Barbara Bauer1, Bo Gustafsson1, Kari Hyytiäinen2, H. E. Markus Meier3,4, Bärbel Müller-Karulis1, Sofia Saraiva4,5 and Maciej T. Tomczak1
1 Stockholm University Baltic Sea Centre, Stockholm, Sweden
2 Department of Economics and Management, University of Helsinki, Finland
3 Leibniz Institute for Baltic Sea Research Warnemünde, Rostock, Germany
4 Swedish Meteorological and Hydrological Institute, Norrköping, Sweden
5 University of Lisbon, Instituto Superior Técnico, Environment and Energy Section, Lisbon, Portugal
The Baltic Sea ecosystem is subject to multiple interacting human pressures, with substantial impacts on the state of the marine ecosystem. Our goal here was to investigate the relative importance of selected pressures under various pathways of changing climate and society around the Baltic Sea and identify the ones with the largest impact on the marine ecosystem. To achieve this goal, we compiled quantitative simulations of plausible future states of the marine ecosystem under five scenarios. The scenarios are based on consistent storylines for plausible developments of climatic factors and socio-economic drivers in the Baltic Sea region.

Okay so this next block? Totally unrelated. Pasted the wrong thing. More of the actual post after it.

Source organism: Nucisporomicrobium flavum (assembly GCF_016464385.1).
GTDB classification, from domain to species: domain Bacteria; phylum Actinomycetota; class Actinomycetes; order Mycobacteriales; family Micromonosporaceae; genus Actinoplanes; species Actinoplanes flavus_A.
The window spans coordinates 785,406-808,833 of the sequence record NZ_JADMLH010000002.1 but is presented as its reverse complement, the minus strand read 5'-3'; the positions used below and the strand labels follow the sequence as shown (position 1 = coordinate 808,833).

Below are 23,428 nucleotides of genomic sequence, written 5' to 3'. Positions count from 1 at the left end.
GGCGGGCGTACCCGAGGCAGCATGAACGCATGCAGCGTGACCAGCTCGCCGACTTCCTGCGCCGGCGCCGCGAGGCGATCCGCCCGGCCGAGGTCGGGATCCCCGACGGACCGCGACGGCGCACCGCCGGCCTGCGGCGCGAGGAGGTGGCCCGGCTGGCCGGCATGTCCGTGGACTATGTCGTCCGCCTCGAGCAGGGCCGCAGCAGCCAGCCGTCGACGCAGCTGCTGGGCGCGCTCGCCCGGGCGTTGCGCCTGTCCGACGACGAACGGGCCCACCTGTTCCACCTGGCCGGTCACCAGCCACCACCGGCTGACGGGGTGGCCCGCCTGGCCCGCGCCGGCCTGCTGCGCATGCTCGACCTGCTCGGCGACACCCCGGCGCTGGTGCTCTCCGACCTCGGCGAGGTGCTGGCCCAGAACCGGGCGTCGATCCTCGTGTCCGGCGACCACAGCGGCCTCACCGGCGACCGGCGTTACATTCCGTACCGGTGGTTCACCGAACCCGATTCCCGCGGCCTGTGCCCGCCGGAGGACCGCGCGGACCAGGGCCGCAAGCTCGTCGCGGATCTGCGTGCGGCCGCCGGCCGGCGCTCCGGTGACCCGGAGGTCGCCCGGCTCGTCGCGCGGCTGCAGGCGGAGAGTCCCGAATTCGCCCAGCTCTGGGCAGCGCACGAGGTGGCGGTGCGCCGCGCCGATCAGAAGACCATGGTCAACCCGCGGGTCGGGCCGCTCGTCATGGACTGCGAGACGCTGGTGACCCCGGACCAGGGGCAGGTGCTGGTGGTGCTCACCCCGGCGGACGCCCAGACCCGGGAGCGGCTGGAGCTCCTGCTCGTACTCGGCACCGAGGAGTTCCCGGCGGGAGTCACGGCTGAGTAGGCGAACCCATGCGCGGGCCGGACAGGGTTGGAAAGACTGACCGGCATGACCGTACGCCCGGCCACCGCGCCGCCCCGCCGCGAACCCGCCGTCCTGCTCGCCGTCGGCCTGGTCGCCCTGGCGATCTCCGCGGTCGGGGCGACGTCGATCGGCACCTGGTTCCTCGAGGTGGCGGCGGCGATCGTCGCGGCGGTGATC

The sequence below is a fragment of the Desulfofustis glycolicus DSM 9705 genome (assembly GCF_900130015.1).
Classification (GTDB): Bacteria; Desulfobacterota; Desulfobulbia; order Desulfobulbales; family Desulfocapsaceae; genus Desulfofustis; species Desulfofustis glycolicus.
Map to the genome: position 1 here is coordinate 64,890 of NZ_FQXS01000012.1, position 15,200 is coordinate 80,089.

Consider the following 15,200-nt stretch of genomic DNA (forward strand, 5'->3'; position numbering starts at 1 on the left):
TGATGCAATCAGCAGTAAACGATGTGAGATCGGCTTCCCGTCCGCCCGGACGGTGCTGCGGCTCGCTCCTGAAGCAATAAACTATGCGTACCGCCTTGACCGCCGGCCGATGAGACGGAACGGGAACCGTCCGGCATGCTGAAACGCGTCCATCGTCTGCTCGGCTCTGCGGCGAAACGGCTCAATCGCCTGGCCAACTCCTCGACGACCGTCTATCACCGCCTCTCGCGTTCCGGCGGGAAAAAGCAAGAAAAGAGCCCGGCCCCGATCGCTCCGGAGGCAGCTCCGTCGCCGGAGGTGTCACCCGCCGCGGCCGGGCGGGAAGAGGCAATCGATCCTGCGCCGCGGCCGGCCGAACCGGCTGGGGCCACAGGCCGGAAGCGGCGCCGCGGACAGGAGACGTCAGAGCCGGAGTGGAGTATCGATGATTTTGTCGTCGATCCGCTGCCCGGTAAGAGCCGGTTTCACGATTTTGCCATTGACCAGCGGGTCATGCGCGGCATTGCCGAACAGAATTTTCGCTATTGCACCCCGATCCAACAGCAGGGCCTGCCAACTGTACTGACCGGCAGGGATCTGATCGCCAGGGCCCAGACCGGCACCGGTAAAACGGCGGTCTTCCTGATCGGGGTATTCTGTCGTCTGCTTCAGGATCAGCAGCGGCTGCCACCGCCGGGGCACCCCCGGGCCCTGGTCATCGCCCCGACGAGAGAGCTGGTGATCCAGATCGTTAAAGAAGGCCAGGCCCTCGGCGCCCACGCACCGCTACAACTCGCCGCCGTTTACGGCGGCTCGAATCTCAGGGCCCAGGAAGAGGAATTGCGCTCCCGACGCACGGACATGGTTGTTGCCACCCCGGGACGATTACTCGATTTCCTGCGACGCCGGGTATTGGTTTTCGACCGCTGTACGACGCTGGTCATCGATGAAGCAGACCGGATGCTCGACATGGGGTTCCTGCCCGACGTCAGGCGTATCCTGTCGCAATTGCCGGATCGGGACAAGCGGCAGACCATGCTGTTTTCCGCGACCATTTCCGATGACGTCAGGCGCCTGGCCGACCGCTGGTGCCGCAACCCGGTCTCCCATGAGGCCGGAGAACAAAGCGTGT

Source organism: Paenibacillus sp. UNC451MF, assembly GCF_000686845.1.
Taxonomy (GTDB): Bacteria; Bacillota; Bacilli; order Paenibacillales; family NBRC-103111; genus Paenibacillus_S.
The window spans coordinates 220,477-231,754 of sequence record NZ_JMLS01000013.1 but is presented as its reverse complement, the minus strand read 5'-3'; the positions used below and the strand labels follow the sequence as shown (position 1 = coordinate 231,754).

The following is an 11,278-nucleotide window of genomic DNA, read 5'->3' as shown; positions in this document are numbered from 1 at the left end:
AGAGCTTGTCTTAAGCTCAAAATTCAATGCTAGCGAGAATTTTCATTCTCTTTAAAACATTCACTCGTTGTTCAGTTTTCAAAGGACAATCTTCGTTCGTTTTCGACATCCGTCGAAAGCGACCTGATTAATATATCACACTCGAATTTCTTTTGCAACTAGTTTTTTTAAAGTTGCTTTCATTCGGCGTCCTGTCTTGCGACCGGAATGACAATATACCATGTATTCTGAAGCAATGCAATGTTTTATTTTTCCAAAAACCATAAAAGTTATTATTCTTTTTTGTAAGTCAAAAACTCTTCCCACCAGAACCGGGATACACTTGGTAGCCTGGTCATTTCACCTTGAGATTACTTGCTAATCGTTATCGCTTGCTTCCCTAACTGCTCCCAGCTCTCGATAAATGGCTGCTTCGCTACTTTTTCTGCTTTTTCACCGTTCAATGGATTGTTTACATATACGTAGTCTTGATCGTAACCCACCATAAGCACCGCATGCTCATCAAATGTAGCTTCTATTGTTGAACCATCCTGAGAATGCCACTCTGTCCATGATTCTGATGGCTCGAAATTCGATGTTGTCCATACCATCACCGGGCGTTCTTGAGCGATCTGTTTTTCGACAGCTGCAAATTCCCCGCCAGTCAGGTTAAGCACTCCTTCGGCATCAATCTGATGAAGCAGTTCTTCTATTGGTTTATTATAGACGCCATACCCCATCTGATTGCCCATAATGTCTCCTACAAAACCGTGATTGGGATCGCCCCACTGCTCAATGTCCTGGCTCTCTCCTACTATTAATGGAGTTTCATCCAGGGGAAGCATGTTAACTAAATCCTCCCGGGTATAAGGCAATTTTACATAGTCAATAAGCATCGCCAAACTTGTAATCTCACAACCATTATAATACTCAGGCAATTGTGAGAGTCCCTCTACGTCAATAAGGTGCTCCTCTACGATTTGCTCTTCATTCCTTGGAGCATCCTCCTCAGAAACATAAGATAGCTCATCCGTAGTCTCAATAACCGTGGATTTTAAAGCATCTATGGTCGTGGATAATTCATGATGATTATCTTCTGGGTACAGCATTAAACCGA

Socio-economic drivers were translated as pressures concerning evolution of the type of fisheries and nutrient pollution. The latter, together with regionally downscaled global trends in climate were the basis of computing abiotic habitat quality for benthic and demersal marine fauna both at lower and higher trophic levels. We achieved this by using outputs from a coupled physical-biogeochemical model as forcing in a spatially resolved ecosystem model of the offshore Baltic Sea, together with fisheries forcing, which we defined based on scenario narratives. The ecosystem model provided spatially explicit projections of the development of marine fauna, including benthos, fish populations, seals, offshore feeding birds and commercial fish catches. We analyzed each scenario in terms of pressures on the ecosystem and the ecosystem’s response to those, especially concerning state of habitats, fish populations and biodiversity. The scenario assuming a sustainable society (low greenhouse gas emissions, the implementation of the Baltic Sea action Plan and fisheries aimed at maintaining ecosystem integrity) resulted in an increased capacity of the Baltic Sea to maintain diverse communities. In contrast, the scenario envisioning increasing inequality, high greenhouse gas emissions and continuing nutrient pollution due to weak environmental regulations resulted in decreased habitat quality, very high fishing pressure and diminished biodiversity. We hope that our exploratory study provides inspiration and a broader context for strategic level discussions with stakeholders about the future of the Baltic Sea food web and society.